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How The Future Of The ACA Could Affect Nevadans

A woman looks at the camera with a serious face. She's wearing glasses and a black shirt.
Lucia Starbuck
Reno resident Felicia Perez has several chronic illnesses. She says the ACA has enabled her to afford the treatments and prescriptions she needs.

During this week’s confirmation hearings, lawmakers have been grilling Supreme Court nominee Amy Coney Barrett on various legal issues, including her view of the Affordable Care Act. Next month, the law will be challenged in the nation’s highest court.

KUNR’s Anh Gray explores what’s at stake for Nevadans, and how dismantling the ACA could affect access to health care for many.

On the second day of the hearings, California Senator Kamala Harris, who is also the Democratic vice presidential nominee, defended the decade-old law.

She shared the story of Felicia Perez, who works part-time as a consultant and also as a lecturer in gender studies at the University of Nevada, Reno. She has a precancerous tumor wrapped around her optic nerve and other chronic ailments, like rheumatoid arthritis and anemia.

A screenshot from a web call. Senator Kamala Harris is holding a photo of Felicia Perez toward a web camera. Supreme Court nominee Amy Coney Barrett is looking away from a web camera.
Credit Screenshot / PBS NewsHour Via YouTube
PBS NewsHour Via YouTube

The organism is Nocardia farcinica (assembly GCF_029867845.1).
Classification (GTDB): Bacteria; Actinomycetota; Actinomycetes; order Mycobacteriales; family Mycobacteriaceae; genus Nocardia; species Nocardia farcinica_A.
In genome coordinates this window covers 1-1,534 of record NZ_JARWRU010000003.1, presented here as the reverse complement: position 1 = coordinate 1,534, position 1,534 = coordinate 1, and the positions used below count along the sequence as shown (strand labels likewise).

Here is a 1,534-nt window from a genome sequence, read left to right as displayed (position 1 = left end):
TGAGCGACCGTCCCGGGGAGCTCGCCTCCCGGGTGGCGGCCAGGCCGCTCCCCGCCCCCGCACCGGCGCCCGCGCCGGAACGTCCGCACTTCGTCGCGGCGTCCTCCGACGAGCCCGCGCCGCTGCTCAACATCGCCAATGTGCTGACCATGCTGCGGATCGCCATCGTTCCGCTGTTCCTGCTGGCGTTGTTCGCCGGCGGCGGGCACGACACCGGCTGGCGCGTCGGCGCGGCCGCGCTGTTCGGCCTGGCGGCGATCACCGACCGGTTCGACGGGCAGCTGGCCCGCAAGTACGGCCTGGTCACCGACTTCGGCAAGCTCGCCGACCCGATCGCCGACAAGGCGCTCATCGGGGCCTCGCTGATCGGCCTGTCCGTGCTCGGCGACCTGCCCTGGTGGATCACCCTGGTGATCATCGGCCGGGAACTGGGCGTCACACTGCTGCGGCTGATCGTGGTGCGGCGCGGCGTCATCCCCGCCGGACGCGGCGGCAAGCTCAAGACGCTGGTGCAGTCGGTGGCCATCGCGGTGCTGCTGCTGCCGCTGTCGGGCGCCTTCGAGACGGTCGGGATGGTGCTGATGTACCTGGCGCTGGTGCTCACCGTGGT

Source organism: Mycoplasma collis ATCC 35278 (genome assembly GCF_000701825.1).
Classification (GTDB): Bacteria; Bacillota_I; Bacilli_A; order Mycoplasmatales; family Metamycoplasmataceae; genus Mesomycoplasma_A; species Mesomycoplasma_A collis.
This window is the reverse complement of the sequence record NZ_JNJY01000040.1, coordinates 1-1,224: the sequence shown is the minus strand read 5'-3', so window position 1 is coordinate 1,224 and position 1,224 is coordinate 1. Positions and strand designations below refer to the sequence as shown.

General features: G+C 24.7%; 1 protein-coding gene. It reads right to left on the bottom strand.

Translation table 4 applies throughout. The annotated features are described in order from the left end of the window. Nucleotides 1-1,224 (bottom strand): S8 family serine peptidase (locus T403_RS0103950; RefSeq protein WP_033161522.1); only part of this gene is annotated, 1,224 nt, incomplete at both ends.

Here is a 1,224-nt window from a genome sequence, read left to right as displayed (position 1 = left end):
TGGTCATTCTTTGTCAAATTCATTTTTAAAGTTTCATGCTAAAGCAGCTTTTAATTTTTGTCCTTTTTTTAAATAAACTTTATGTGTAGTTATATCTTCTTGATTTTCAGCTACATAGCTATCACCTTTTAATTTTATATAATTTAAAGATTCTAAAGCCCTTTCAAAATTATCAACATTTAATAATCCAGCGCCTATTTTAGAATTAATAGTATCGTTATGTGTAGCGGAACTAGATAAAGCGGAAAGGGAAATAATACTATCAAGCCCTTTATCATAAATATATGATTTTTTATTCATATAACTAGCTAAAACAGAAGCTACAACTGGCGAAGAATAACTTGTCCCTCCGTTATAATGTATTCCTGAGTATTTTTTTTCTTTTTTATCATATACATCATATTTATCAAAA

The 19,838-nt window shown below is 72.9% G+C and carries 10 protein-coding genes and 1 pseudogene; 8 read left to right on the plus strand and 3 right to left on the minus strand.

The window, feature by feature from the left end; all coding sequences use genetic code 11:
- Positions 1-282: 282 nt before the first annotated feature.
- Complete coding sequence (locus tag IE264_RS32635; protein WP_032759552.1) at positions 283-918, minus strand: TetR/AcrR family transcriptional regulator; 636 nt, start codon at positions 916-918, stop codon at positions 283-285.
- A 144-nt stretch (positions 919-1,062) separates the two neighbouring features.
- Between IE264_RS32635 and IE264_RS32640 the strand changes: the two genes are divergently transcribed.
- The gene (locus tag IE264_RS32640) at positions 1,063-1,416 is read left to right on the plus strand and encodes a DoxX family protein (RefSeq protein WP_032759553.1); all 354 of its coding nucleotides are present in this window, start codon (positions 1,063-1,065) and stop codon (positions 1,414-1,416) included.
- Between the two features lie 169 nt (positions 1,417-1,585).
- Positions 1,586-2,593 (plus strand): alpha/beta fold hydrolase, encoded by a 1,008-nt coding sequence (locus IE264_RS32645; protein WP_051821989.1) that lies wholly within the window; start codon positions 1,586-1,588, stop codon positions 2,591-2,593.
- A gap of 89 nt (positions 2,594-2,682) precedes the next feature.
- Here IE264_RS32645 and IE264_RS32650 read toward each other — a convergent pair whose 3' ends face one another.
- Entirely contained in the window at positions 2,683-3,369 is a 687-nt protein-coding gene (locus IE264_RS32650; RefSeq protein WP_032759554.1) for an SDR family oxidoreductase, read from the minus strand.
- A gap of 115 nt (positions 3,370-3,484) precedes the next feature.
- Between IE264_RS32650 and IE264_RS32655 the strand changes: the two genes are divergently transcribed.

Sen. Kamala Harris, D-Calif., speaks at a confirmation hearing for Supreme Court nominee Amy Coney Barrett on Tuesday, Oct. 13. Harris defends the Affordable Care Act and shares the health struggles of Reno resident Felicia Perez.

“Felicia is terrified. She knows that without the Affordable Care Act, she could not afford ongoing treatment, the treatment she needs to stay alive," Harris said while holding up a photo of Perez. "And here’s exactly what she said, and I will quote: 'My life is in the hands of people, who I do not know, who do not know me, who are essentially telling me that I don’t matter, that my life doesn’t matter, that my health doesn’t matter, that the day-to-day quality of my life doesn't matter, and that’s really hard.' ”

KUNR first shared Perez’s story back in February. Perez is insured through her partner’s employer, which covers the bulk of her treatments and medication after she meets her annual deductible of more than $7,000.